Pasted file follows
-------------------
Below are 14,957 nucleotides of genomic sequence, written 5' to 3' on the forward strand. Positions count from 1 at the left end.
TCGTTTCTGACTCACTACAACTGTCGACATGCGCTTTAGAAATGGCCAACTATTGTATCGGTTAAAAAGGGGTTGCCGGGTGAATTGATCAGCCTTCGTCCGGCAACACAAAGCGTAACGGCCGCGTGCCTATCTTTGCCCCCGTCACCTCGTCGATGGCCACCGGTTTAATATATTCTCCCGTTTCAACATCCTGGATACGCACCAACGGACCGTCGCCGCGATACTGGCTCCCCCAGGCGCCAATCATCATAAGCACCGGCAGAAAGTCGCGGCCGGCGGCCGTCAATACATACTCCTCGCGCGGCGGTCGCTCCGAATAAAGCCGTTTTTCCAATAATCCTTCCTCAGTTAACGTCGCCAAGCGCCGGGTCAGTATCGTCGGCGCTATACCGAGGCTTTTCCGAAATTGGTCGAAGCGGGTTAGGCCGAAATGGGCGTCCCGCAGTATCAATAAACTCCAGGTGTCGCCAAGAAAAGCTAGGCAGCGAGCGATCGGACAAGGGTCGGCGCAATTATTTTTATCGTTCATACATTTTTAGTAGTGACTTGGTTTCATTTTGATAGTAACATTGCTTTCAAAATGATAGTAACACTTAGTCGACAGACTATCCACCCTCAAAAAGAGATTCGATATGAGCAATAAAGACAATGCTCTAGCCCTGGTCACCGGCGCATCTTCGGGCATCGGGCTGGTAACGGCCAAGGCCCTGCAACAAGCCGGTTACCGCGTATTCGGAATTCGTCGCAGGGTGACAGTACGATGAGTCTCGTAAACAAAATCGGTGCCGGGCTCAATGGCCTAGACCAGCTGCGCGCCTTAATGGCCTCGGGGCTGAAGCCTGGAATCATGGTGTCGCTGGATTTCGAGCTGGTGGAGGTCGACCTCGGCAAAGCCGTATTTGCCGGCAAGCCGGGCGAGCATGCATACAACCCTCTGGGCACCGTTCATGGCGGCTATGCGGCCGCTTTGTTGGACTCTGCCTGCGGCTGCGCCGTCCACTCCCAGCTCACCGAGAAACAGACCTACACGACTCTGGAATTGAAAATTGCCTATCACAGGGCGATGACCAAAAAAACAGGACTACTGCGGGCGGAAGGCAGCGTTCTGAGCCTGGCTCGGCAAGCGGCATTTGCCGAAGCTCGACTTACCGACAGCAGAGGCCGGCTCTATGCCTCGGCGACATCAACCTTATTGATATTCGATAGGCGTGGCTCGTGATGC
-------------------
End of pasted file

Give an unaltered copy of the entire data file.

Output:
Below are 14,957 nucleotides of genomic sequence, written 5' to 3' on the forward strand. Positions count from 1 at the left end.
TCGTTTCTGACTCACTACAACTGTCGACATGCGCTTTAGAAATGGCCAACTATTGTATCGGTTAAAAAGGGGTTGCCGGGTGAATTGATCAGCCTTCGTCCGGCAACACAAAGCGTAACGGCCGCGTGCCTATCTTTGCCCCCGTCACCTCGTCGATGGCCACCGGTTTAATATATTCTCCCGTTTCAACATCCTGGATACGCACCAACGGACCGTCGCCGCGATACTGGCTCCCCCAGGCGCCAATCATCATAAGCACCGGCAGAAAGTCGCGGCCGGCGGCCGTCAATACATACTCCTCGCGCGGCGGTCGCTCCGAATAAAGCCGTTTTTCCAATAATCCTTCCTCAGTTAACGTCGCCAAGCGCCGGGTCAGTATCGTCGGCGCTATACCGAGGCTTTTCCGAAATTGGTCGAAGCGGGTTAGGCCGAAATGGGCGTCCCGCAGTATCAATAAACTCCAGGTGTCGCCAAGAAAAGCTAGGCAGCGAGCGATCGGACAAGGGTCGGCGCAATTATTTTTATCGTTCATACATTTTTAGTAGTGACTTGGTTTCATTTTGATAGTAACATTGCTTTCAAAATGATAGTAACACTTAGTCGACAGACTATCCACCCTCAAAAAGAGATTCGATATGAGCAATAAAGACAATGCTCTAGCCCTGGTCACCGGCGCATCTTCGGGCATCGGGCTGGTAACGGCCAAGGCCCTGCAACAAGCCGGTTACCGCGTATTCGGAATTCGTCGCAGGGTGACAGTACGATGAGTCTCGTAAACAAAATCGGTGCCGGGCTCAATGGCCTAGACCAGCTGCGCGCCTTAATGGCCTCGGGGCTGAAGCCTGGAATCATGGTGTCGCTGGATTTCGAGCTGGTGGAGGTCGACCTCGGCAAAGCCGTATTTGCCGGCAAGCCGGGCGAGCATGCATACAACCCTCTGGGCACCGTTCATGGCGGCTATGCGGCCGCTTTGTTGGACTCTGCCTGCGGCTGCGCCGTCCACTCCCAGCTCACCGAGAAACAGACCTACACGACTCTGGAATTGAAAATTGCCTATCACAGGGCGATGACCAAAAAAACAGGACTACTGCGGGCGGAAGGCAGCGTTCTGAGCCTGGCTCGGCAAGCGGCATTTGCCGAAGCTCGACTTACCGACAGCAGAGGCCGGCTCTATGCCTCGGCGACATCAACCTTATTGATATTCGATAGGCGTGGCTCGTGATGC